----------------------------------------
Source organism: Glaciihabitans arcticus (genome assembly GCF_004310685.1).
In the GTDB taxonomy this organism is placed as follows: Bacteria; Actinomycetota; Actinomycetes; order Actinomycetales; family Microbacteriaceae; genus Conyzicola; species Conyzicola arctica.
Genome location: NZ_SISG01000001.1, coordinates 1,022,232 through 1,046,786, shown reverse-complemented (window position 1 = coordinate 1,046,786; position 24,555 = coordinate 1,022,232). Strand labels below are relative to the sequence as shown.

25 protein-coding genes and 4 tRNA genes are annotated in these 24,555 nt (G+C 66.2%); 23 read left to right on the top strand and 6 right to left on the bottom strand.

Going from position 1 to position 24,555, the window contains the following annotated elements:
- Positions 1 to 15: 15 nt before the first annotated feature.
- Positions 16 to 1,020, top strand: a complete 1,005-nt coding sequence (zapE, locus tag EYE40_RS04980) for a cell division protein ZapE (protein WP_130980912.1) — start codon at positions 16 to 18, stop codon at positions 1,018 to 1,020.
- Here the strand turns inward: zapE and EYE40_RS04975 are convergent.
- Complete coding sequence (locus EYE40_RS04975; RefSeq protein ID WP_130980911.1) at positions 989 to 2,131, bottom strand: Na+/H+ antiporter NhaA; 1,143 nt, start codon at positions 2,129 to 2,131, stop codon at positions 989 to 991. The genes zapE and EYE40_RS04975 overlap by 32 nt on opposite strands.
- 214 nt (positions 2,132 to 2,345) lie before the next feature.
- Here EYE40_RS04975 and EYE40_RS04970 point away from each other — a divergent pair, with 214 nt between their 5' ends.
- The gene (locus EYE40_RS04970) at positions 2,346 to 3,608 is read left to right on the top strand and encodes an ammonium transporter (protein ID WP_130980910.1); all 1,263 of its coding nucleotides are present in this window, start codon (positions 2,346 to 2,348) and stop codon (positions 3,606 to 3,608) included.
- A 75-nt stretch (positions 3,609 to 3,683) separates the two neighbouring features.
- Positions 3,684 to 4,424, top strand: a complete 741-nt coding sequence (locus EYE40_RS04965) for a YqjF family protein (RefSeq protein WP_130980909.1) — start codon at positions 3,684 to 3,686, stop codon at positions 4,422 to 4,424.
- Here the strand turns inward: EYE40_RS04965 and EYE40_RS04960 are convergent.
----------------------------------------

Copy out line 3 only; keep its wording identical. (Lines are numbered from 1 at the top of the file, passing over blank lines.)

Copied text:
Genome location: NZ_SISG01000001.1, coordinates 1,022,232 through 1,046,786, shown reverse-complemented (window position 1 = coordinate 1,046,786; position 24,555 = coordinate 1,022,232). Strand labels below are relative to the sequence as shown.